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Soothing the mind with sweet familiar His sweeter voice a just accordance play,

kept.

Chasing the heavy shadows of dismay.

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LXXXIV

pain, If to the bulls and cows we take good heed ;-

And thou, though somewhat over fond of gain,

Grudge me not half the profit."-Having spoke,

The shell he proffered, and Apollo took.

LXXXV

And gave him in return the glittering
lash,
Installing him as herdsman ;-from
the look

Of Mercury then laughed a joyous flash.
And then Apollo with the plectrum
strook
The chords, and from beneath his hands
a crash

LXXXVI

Of mighty sounds rushed up, whose music shook

The

herd went wandering o'er the
divine mead,

Whilst these most beautiful Sons of
Jupiter

Won their swift way up to the snowy

head

Of white Olympus, with the joyous lyre

Soothing their journey; and their father

dread

LXXXVII

"And let us two henceforth together To whom he gave the lyre that sweetly feed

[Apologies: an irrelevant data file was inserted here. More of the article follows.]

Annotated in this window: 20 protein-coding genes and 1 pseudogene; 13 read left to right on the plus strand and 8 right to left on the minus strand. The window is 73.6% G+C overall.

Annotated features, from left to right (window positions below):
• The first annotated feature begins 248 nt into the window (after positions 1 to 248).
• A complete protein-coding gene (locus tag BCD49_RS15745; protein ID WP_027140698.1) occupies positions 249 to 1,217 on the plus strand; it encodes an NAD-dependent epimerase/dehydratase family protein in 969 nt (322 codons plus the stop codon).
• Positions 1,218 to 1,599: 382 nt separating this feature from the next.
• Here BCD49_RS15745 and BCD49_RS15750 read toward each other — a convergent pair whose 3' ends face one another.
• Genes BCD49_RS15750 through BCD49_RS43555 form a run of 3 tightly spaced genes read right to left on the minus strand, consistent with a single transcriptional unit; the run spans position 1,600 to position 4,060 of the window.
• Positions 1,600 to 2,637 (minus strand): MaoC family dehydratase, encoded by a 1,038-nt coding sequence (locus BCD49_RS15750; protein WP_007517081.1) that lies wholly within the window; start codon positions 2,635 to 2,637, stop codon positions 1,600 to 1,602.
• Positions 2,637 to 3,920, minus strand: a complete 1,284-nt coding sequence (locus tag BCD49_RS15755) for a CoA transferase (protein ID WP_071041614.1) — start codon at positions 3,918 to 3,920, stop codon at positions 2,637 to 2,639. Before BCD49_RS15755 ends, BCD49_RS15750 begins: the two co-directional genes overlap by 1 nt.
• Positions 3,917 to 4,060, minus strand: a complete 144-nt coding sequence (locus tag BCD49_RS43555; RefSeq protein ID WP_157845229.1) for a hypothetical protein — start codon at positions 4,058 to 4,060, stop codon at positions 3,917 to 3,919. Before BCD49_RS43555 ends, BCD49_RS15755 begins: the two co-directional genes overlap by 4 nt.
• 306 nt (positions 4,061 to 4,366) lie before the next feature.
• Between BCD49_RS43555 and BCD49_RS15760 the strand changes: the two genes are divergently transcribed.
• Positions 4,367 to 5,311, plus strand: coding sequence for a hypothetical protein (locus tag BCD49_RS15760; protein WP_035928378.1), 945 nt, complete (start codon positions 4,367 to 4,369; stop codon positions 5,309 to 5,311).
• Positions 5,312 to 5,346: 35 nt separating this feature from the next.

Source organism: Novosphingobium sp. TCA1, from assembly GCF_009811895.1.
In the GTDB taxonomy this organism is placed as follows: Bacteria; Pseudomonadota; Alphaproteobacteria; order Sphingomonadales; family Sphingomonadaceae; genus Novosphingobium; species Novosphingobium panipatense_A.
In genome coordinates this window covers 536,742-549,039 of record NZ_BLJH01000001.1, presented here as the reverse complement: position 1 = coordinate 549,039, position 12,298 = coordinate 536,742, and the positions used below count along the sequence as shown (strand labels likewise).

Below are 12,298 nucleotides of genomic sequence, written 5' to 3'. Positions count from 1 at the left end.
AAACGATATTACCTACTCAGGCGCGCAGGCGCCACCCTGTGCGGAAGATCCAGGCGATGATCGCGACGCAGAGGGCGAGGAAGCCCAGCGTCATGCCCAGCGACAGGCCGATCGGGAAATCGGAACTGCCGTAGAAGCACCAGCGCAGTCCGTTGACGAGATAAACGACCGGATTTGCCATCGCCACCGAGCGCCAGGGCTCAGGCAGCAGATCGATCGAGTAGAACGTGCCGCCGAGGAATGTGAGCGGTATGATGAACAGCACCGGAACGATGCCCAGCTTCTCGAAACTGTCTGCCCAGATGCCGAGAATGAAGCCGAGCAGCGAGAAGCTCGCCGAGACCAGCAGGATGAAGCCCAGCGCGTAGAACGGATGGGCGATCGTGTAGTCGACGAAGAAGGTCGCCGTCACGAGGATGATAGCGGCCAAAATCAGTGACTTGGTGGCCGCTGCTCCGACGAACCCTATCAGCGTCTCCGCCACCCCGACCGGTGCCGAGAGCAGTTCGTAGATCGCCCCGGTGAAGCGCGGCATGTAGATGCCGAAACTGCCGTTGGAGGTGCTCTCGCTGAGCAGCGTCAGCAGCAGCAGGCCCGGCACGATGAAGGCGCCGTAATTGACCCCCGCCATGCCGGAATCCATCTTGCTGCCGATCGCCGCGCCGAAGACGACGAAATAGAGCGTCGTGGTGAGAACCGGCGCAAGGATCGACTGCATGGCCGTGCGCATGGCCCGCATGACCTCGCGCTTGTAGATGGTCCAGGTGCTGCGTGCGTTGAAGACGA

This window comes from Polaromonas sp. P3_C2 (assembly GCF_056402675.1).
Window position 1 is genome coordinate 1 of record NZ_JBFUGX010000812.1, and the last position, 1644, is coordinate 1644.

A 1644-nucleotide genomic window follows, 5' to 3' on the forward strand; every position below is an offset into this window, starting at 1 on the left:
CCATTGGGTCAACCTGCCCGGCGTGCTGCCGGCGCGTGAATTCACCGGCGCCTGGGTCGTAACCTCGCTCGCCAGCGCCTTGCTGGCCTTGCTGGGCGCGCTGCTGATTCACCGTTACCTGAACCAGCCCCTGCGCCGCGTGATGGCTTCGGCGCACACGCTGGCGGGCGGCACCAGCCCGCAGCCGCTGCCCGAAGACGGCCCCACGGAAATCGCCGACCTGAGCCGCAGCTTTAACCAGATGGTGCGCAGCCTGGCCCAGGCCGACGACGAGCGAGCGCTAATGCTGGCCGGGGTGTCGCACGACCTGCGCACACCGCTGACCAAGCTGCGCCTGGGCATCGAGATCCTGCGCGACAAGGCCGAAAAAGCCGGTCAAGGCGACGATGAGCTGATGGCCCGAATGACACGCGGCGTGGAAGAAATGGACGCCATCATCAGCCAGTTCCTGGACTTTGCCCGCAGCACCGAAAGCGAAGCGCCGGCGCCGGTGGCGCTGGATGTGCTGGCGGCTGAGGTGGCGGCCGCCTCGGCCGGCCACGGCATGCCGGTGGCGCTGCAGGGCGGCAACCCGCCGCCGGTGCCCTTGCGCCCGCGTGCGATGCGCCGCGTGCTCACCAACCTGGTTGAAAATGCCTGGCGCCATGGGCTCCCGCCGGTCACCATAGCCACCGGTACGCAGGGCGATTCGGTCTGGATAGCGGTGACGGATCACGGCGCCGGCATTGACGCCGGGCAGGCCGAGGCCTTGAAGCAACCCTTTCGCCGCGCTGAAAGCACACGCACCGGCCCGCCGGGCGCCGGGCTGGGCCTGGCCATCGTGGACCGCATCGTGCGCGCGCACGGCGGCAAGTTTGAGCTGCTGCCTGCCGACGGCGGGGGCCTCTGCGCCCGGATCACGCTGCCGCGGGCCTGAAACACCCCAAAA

sounded,

On this green mountain slope and pastoral plain,

Which skilfully he held and played
thereon.

The herds in litigation-they will breed
Quickly enough to recompense

He piped the while, and far and wide
rebounded

Gathered them both into familiar Affection sweet,—and then, and now, and ever,

Hermes must love Him of the Golden
Quiver,

The echo of his pipings; every one
Of the Olympians sat with joy astounded,
While he conceived another piece of
fun,

One of his old tricks-which the God of
Day
Perceiving, said:"I fear thee, Son of
May;-

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The soul with sweetness, and like an By roguery:-now, Hermes, if you dare,

adept

By sacred Styx a mighty oath to swear

LXXXIX

"That you will never rob me, you will do

But be it mine to tell their various lot To the unnumbered tribes of human kind.

A thing extremely pleasing to my Let good to these, and ill to those be

wrought

As I dispense-but he who comes
consigned

By voice and wings of perfect augury
To my great shrine, shall find avail in

me.

heart."

Then Mercury sware by the Stygian dew, That he would never steal his bow or dart,

Or lay his hands on what to him was due,

Or ever would employ his powerful

art

Against his Pythian fane. Then Phoebus

swore

There was no God or man whom he loved more.

XC

"And I will give thee as a good-will token,